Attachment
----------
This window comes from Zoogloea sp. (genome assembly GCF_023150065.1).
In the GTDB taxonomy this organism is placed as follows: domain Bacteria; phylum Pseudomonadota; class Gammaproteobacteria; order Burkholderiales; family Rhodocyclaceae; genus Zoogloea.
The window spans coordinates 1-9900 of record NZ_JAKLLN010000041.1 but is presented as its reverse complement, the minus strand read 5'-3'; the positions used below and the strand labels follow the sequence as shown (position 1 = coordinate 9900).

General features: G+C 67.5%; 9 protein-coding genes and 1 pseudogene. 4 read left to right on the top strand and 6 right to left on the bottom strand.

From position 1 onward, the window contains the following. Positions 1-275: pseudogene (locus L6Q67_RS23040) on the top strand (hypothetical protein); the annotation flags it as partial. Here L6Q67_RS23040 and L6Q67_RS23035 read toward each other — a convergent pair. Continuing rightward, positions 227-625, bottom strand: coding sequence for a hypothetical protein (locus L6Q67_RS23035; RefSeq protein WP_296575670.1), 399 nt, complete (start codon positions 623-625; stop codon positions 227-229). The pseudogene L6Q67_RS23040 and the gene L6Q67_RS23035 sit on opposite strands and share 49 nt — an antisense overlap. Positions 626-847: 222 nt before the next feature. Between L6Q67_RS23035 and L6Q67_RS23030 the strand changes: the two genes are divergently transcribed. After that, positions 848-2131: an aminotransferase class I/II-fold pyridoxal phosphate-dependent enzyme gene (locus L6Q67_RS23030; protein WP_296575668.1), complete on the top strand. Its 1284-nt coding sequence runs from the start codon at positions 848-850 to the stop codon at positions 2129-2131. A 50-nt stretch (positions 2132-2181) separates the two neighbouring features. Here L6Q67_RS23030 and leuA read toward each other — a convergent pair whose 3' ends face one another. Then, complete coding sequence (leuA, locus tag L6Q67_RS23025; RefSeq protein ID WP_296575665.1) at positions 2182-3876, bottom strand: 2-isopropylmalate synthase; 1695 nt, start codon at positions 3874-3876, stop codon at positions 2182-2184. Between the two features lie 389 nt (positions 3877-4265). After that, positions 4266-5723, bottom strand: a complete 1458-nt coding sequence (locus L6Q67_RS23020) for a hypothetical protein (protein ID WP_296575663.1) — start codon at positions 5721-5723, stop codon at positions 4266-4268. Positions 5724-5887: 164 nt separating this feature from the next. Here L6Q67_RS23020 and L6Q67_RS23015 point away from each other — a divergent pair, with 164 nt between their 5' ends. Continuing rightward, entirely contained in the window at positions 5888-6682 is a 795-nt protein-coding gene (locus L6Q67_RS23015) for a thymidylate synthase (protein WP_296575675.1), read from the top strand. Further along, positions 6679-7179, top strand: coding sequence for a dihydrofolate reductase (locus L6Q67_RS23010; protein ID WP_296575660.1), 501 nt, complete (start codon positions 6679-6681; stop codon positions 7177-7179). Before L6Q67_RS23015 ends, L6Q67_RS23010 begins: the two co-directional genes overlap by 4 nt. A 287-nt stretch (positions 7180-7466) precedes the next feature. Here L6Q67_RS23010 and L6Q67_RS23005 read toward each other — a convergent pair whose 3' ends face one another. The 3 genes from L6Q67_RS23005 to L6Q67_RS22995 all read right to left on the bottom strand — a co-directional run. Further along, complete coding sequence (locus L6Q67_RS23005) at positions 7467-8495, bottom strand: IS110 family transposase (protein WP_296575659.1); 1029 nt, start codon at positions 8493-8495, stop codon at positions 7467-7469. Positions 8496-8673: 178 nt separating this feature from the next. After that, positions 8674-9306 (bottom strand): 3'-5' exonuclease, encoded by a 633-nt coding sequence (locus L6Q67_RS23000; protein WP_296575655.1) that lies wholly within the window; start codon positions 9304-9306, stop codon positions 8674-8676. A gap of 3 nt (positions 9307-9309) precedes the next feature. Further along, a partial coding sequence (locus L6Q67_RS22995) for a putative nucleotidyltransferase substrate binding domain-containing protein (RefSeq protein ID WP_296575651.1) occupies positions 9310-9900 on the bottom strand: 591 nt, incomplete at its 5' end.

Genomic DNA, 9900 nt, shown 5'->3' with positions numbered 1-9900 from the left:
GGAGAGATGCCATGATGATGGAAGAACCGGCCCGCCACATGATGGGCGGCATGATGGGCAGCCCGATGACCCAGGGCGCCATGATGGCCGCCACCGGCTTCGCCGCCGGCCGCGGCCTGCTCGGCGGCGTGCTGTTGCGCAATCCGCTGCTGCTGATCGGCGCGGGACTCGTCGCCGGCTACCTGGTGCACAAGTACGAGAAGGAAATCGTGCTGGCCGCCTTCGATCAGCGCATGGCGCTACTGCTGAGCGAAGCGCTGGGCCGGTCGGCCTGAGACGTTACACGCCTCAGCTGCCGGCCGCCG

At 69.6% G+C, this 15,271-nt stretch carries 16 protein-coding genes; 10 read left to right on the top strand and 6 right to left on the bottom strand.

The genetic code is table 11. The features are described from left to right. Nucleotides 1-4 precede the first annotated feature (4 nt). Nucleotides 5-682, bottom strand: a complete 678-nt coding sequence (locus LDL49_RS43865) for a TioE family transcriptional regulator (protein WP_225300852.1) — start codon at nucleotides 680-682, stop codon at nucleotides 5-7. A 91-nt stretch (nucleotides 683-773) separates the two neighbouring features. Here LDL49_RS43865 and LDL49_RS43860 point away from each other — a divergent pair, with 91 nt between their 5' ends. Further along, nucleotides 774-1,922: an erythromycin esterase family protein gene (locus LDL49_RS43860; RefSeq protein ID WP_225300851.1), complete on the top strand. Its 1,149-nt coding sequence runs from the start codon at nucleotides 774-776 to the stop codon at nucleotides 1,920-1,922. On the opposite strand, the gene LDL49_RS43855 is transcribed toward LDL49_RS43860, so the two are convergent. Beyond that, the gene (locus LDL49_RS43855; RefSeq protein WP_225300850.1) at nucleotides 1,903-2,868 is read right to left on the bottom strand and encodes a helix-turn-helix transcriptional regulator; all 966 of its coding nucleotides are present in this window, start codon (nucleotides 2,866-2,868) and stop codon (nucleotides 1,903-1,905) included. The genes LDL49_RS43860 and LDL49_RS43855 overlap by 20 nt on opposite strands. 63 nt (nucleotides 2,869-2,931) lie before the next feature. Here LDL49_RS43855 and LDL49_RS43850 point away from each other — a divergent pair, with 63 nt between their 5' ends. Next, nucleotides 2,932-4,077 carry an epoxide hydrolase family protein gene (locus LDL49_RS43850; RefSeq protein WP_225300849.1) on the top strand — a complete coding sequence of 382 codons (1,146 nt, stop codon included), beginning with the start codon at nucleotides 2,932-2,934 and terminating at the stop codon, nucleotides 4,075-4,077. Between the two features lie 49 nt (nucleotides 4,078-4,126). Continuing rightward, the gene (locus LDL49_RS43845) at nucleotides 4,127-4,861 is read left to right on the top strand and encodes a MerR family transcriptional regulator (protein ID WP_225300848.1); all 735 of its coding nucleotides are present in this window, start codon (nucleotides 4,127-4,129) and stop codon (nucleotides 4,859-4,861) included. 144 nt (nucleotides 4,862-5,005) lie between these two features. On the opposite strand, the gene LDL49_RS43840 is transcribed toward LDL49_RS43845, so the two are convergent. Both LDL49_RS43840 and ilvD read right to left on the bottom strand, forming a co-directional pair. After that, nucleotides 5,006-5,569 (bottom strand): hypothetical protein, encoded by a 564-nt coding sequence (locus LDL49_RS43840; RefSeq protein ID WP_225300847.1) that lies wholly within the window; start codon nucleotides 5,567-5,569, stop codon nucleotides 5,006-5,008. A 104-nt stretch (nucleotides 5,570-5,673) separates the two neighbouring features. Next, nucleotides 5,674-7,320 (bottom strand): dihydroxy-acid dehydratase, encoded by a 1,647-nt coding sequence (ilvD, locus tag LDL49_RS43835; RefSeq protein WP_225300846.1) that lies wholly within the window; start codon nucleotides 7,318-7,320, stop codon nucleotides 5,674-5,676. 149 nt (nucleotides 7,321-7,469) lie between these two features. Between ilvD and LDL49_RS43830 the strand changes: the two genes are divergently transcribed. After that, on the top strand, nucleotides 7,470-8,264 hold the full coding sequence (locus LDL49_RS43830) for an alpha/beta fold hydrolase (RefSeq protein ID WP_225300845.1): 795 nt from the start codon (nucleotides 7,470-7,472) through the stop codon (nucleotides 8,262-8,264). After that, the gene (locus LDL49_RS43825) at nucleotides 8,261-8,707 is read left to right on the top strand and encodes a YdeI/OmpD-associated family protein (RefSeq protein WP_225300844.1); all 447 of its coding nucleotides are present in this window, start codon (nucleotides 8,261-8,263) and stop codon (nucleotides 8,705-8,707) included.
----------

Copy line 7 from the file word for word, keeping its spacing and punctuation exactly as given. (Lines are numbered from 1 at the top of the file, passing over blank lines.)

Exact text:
GGAGAGATGCCATGATGATGGAAGAACCGGCCCGCCACATGATGGGCGGCATGATGGGCAGCCCGATGACCCAGGGCGCCATGATGGCCGCCACCGGCTTCGCCGCCGGCCGCGGCCTGCTCGGCGGCGTGCTGTTGCGCAATCCGCTGCTGCTGATCGGCGCGGGACTCGTCGCCGGCTACCTGGTGCACAAGTACGAGAAGGAAATCGTGCTGGCCGCCTTCGATCAGCGCATGGCGCTACTGCTGAGCGAAGCGCTGGGCCGGTCGGCCTGAGACGTTACACGCCTCAGCTGCCGGCCGCCG